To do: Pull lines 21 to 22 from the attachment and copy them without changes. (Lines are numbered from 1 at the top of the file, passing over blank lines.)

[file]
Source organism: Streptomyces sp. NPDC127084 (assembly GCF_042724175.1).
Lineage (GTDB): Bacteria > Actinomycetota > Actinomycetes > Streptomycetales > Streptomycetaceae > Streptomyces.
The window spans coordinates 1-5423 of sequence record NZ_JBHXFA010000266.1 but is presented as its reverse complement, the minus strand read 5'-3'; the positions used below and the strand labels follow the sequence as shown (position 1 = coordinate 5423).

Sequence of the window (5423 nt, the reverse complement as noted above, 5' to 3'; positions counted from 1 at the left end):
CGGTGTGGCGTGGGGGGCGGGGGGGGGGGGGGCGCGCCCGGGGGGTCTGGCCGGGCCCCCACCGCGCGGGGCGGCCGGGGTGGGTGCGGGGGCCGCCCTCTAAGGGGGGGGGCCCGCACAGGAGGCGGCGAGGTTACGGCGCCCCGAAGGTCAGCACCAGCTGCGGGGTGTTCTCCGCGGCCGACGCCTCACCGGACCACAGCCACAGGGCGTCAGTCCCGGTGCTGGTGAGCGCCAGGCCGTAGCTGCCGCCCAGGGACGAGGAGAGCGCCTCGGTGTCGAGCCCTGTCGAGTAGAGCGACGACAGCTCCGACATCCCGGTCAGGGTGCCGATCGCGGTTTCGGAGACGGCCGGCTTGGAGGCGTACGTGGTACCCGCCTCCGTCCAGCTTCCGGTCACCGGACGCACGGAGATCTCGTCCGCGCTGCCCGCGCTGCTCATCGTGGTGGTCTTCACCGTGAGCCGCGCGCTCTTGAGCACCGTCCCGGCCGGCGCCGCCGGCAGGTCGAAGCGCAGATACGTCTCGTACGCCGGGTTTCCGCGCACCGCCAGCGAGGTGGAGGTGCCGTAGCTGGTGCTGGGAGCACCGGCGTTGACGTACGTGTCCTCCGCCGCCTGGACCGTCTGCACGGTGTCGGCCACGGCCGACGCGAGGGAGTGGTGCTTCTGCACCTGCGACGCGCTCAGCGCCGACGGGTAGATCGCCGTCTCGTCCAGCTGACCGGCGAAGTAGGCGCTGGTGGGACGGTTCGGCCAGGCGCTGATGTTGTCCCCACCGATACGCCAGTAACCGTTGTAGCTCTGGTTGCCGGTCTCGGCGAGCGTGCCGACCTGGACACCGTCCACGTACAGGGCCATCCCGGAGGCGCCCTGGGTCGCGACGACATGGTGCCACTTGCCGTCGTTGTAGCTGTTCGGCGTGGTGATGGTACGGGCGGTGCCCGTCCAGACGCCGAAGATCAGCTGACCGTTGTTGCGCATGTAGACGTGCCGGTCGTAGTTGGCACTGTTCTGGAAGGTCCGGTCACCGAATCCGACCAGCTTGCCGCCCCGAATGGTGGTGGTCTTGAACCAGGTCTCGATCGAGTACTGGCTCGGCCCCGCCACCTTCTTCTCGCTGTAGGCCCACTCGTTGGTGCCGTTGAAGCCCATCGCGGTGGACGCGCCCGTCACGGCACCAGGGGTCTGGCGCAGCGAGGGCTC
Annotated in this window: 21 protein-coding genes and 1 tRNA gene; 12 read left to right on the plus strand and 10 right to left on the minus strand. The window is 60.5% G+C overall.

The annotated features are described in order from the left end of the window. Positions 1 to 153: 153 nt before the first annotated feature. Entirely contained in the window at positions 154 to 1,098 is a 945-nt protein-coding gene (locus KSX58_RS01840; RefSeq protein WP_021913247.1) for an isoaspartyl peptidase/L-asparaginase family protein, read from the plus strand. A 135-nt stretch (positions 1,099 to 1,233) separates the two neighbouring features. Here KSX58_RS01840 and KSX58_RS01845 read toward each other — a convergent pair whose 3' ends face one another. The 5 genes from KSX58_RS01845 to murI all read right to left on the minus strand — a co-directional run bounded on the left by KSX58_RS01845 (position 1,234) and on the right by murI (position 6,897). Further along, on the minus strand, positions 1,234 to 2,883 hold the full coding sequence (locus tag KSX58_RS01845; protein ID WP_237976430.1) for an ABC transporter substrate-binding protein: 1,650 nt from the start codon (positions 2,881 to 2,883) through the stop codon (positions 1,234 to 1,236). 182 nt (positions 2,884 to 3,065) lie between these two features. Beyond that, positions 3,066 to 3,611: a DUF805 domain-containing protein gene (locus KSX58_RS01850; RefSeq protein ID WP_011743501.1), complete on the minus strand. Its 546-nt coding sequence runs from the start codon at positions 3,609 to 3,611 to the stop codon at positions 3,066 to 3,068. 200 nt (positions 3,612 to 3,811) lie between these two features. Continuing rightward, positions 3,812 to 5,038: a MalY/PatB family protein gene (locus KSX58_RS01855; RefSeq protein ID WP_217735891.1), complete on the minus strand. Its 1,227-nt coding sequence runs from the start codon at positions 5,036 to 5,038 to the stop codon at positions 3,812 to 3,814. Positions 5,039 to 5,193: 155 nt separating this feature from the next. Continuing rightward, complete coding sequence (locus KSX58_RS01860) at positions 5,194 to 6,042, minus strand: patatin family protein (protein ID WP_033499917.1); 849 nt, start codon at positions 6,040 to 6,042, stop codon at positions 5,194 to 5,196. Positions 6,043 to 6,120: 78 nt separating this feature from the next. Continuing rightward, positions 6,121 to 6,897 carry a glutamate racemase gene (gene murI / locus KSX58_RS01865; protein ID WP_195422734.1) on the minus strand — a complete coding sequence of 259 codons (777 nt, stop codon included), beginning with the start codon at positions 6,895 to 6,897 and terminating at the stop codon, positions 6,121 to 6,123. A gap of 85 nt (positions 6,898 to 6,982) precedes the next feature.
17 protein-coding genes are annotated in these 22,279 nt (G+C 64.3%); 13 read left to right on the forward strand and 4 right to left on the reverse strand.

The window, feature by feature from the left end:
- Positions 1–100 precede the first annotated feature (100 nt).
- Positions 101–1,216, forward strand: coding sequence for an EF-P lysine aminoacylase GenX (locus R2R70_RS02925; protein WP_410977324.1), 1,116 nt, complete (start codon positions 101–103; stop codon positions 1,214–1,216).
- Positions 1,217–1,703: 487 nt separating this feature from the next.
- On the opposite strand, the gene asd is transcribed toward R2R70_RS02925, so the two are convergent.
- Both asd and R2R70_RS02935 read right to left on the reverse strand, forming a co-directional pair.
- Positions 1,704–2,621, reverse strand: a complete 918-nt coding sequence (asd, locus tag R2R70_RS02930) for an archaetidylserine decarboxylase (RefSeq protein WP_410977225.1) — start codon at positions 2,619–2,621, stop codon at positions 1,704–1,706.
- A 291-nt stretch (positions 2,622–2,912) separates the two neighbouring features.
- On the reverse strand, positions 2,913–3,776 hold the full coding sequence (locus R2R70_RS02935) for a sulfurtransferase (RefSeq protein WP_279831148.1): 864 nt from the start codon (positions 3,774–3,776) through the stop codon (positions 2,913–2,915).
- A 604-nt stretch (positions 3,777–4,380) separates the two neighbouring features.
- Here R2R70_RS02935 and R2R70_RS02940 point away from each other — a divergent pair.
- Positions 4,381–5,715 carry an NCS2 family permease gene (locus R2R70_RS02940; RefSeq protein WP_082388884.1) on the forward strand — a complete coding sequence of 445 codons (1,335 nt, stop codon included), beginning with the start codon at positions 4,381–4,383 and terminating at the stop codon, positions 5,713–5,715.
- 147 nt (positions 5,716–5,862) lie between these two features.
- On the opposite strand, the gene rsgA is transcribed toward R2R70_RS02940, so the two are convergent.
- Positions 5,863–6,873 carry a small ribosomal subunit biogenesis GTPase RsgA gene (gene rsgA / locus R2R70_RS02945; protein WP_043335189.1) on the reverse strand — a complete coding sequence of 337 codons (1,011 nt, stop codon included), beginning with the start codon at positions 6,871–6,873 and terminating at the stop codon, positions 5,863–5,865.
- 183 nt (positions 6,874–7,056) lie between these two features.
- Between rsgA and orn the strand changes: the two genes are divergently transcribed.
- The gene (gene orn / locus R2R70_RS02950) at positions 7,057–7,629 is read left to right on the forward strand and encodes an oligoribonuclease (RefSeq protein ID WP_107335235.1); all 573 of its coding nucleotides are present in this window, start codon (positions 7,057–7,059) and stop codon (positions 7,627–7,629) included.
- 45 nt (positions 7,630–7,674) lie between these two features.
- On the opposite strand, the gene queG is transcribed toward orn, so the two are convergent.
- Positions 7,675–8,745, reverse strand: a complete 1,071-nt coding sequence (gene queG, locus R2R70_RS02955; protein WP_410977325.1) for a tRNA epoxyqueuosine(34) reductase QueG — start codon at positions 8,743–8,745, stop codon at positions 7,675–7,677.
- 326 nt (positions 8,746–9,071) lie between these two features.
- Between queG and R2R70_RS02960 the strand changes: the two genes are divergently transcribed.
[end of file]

- 147 nt (positions 5,716–5,862) lie between these two features.
- On the opposite strand, the gene rsgA is transcribed toward R2R70_RS02940, so the two are convergent.